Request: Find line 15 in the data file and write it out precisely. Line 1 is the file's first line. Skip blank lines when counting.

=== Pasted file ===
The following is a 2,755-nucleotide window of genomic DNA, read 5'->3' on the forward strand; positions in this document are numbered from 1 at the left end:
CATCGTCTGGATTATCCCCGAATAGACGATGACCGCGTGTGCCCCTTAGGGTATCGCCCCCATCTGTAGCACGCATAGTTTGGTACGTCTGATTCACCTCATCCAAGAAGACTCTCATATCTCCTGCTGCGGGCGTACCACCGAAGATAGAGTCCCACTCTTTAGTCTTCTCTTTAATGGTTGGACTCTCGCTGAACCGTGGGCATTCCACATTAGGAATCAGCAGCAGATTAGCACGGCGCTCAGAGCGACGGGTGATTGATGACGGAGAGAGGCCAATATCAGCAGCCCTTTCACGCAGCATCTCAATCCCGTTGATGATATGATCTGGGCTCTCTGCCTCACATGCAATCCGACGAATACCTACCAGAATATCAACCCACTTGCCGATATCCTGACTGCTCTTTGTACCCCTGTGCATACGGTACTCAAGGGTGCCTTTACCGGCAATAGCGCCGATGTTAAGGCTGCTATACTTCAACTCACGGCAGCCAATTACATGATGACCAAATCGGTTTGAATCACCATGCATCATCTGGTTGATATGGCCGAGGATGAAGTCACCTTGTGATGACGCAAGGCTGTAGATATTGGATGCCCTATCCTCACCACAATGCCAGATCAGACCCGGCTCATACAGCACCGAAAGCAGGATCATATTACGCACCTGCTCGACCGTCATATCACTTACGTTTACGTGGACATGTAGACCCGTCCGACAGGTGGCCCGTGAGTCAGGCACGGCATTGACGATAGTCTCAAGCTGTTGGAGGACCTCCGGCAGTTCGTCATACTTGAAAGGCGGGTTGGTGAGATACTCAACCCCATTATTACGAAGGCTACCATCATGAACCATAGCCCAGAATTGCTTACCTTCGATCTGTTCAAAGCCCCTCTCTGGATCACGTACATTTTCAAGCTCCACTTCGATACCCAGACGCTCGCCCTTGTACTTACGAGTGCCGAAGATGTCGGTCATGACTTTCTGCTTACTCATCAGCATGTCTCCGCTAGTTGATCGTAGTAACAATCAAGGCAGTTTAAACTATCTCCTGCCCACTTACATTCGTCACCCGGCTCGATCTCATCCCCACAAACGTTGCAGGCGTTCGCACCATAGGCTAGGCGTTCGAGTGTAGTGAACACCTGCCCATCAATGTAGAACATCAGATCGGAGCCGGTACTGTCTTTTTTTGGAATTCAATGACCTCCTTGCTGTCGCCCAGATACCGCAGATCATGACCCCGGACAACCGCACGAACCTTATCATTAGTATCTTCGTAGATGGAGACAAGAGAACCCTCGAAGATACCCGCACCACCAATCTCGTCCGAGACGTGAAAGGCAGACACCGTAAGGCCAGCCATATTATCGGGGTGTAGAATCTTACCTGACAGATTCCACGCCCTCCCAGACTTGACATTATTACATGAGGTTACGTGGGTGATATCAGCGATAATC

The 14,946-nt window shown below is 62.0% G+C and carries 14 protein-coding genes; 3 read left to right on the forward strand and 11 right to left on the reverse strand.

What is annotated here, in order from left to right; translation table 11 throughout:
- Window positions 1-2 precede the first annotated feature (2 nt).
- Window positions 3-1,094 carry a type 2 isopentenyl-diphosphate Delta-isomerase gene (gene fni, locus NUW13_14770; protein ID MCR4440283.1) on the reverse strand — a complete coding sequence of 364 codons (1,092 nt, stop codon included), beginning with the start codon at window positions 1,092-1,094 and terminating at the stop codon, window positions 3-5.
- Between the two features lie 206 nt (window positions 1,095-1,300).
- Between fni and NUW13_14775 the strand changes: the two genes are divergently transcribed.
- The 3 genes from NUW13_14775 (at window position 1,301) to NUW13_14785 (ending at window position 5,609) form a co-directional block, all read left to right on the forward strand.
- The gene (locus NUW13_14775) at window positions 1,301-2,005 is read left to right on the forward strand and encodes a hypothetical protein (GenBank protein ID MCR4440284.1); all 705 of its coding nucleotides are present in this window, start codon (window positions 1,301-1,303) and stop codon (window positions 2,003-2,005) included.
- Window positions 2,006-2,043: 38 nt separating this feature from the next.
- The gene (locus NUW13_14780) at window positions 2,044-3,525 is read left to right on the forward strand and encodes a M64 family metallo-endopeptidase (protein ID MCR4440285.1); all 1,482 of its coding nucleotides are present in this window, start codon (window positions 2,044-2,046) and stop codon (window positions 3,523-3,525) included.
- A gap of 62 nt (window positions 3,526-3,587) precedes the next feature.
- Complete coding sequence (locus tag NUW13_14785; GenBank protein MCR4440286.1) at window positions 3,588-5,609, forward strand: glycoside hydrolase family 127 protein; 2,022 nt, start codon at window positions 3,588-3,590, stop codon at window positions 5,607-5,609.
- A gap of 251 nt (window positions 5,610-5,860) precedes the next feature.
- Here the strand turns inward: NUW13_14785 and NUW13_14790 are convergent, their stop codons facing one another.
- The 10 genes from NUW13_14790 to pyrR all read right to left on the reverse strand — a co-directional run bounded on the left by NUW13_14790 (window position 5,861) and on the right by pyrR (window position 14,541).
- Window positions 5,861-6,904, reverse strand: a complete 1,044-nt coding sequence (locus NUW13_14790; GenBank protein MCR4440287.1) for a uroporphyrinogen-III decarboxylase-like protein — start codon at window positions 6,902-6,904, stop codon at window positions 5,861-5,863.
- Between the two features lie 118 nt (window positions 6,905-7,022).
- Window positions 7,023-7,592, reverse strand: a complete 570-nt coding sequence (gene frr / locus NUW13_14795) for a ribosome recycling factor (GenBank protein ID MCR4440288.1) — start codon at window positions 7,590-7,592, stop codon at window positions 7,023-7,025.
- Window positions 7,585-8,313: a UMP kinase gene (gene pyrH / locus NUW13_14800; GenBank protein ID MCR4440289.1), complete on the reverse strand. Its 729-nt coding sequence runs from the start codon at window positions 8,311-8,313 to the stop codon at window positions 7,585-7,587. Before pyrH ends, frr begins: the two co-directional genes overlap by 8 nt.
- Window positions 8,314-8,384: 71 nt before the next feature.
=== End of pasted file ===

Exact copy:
- A gap of 251 nt (window positions 5,610-5,860) precedes the next feature.